Teak (Tectona grandis) is one of the most premier luxury hardwood timbers in the world. It is native to the Indian-Burmese floristic region and found naturally in India, Myanmar, Thailand and Laos. It was introduced to Sri Lanka due to high quality wood by a Dutchman in 1680. Taungya method and participatory forest projects were two popular methods in establishing Teak Plantations at the beginning. At present teak plantations are maintained on state owned lands, private lands or as farmer woodlots. According to the Sri Lanka Forest Department, the present extent of teak plantation is approximately 45,000 ha which is distributed mainly in dry and low intermediate zones.
Value addition is a concept which an additional value is added to the product or service that has above the baseline. Teak Plantations are mainly managed for commercial purposes. Therefore the private plantation companies who export their timber have more concern about this concept.
Replacing lumber with reconstitute panels, polishing the furniture products, manufacturing timber products according to customer’s requirement, practicing seasoning methods and pre-treatment methods, obtaining certain forest certifications will add values to the end product.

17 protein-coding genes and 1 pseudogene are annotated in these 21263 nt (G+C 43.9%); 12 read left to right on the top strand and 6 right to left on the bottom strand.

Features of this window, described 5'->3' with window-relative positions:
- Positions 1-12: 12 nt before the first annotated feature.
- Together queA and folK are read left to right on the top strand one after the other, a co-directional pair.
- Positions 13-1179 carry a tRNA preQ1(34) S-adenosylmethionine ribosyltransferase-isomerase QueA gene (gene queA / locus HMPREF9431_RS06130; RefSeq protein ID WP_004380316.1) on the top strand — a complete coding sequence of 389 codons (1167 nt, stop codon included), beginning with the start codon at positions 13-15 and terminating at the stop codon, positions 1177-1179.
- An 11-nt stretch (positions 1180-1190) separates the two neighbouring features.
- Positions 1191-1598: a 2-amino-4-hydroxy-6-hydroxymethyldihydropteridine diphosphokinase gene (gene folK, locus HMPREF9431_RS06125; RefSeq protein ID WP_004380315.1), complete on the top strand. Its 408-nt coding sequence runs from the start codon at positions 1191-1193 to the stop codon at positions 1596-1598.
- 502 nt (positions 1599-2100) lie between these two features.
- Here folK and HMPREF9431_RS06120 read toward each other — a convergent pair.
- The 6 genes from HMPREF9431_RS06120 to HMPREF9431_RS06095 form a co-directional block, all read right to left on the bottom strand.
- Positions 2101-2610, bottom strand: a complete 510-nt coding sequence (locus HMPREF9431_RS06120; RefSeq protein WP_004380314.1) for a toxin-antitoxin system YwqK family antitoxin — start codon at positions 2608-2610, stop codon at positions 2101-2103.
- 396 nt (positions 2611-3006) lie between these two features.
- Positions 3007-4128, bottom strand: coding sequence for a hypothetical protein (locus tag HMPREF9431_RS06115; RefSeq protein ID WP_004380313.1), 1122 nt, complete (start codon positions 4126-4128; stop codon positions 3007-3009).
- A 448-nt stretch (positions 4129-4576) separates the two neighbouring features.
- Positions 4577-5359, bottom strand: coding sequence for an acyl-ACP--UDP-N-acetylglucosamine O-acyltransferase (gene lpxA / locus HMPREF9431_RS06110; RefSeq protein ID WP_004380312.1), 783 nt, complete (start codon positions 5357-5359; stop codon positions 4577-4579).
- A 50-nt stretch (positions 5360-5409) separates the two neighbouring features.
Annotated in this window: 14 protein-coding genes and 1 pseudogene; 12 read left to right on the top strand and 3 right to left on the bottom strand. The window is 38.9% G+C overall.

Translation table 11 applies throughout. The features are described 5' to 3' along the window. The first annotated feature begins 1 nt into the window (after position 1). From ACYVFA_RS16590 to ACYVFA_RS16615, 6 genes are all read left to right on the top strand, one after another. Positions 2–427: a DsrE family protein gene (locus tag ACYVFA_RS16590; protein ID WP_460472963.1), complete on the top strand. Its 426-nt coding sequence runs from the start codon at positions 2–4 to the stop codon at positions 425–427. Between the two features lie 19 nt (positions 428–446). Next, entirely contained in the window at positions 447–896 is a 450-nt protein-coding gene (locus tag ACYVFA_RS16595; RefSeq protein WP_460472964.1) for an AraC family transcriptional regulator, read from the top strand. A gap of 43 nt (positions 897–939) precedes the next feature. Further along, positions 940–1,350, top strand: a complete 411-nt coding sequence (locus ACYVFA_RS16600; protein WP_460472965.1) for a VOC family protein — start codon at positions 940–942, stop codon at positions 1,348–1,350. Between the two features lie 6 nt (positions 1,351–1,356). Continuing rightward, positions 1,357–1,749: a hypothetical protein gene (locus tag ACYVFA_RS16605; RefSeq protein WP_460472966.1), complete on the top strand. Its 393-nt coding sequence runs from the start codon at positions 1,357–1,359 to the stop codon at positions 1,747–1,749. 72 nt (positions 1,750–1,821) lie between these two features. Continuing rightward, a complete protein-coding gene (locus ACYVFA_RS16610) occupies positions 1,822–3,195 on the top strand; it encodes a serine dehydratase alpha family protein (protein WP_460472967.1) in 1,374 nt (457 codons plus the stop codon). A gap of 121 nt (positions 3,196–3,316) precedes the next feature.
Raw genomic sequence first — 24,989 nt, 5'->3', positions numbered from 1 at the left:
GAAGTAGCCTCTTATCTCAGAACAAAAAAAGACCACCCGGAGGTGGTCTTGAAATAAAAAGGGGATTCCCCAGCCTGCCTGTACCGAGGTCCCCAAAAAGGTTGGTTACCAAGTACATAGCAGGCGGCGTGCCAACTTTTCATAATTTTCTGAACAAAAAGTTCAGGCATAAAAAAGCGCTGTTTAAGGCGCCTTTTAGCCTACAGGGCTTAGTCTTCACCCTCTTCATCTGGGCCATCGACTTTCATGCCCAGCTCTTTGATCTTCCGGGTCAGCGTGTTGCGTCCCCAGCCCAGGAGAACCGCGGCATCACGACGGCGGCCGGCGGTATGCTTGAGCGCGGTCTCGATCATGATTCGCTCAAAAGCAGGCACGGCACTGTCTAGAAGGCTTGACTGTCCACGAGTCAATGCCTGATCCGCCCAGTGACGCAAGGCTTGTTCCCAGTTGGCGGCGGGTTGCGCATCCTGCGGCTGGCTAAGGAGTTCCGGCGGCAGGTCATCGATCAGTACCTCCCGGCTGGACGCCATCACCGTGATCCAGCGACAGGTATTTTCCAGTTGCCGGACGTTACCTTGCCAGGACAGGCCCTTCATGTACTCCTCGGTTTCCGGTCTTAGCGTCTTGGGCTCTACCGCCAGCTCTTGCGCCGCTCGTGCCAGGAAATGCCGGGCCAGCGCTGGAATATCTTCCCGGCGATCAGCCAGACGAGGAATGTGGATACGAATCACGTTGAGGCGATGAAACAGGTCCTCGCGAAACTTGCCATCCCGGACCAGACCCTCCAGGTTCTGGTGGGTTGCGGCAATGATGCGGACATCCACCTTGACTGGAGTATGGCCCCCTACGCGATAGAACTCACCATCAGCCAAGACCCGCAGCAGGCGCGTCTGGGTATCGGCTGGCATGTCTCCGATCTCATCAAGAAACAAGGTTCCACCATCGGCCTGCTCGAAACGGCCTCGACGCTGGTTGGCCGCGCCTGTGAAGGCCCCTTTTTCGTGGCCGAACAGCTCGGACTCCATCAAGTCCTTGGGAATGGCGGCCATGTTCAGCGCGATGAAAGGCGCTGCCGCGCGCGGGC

Value additions can be done by increasing tree growth and timber quality of Teak plantations. Genetically improved seeds can be taken from clonal seed orchards, seed production areas.
Tissue culture to develop large scale uniform superior plants can also be practiced. Good silvicultural practices like proper spacing, pruning, weeding, thinning, pest and disease control can be done to produce high quality timber. Teak is grown as mixtures with Jak, Margosa, Eucalypts and Mahogany. Practicing agroforestry systems will provide additional incomes from agri crops and by doing so, the land is maximally utilised. Applications of organic fertilizer, fire management are some eco-friendly forestry practices can add values to the plantation.
Plantations are maintained by using the local labor. Therefore, it is desirable to maintain the structure of the local community in a way that provides a steady supply of reliable workers.
In Sri Lankan context, value additions to the plantation are not practicing properly. Advance silvicultural practices, promoting agroforestry systems, adopting appropriate new technologies and obtaining forest management certifications to the end products are recommended for the teak plantations to add values so that a better price and a better reputation can be obtained.